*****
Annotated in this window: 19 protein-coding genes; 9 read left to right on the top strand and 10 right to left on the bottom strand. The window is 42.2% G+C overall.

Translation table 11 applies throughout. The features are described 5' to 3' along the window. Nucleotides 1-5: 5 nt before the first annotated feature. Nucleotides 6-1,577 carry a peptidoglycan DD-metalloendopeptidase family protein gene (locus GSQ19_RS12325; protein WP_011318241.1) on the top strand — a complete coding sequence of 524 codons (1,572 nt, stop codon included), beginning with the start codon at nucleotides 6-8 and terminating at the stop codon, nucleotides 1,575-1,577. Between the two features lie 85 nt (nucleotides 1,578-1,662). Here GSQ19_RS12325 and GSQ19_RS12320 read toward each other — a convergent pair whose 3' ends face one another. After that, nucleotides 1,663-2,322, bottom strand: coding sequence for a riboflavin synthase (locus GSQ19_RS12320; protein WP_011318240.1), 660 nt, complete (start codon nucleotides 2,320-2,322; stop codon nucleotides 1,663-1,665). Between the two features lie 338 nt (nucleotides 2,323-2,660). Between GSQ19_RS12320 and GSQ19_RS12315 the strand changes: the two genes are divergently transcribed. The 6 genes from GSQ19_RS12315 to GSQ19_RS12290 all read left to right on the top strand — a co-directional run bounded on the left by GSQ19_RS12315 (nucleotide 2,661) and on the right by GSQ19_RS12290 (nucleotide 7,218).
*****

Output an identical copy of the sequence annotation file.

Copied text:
Annotated in this window: 19 protein-coding genes; 9 read left to right on the top strand and 10 right to left on the bottom strand. The window is 42.2% G+C overall.

Translation table 11 applies throughout. The features are described 5' to 3' along the window. Nucleotides 1-5: 5 nt before the first annotated feature. Nucleotides 6-1,577 carry a peptidoglycan DD-metalloendopeptidase family protein gene (locus GSQ19_RS12325; protein WP_011318241.1) on the top strand — a complete coding sequence of 524 codons (1,572 nt, stop codon included), beginning with the start codon at nucleotides 6-8 and terminating at the stop codon, nucleotides 1,575-1,577. Between the two features lie 85 nt (nucleotides 1,578-1,662). Here GSQ19_RS12325 and GSQ19_RS12320 read toward each other — a convergent pair whose 3' ends face one another. After that, nucleotides 1,663-2,322, bottom strand: coding sequence for a riboflavin synthase (locus GSQ19_RS12320; protein WP_011318240.1), 660 nt, complete (start codon nucleotides 2,320-2,322; stop codon nucleotides 1,663-1,665). Between the two features lie 338 nt (nucleotides 2,323-2,660). Between GSQ19_RS12320 and GSQ19_RS12315 the strand changes: the two genes are divergently transcribed. The 6 genes from GSQ19_RS12315 to GSQ19_RS12290 all read left to right on the top strand — a co-directional run bounded on the left by GSQ19_RS12315 (nucleotide 2,661) and on the right by GSQ19_RS12290 (nucleotide 7,218).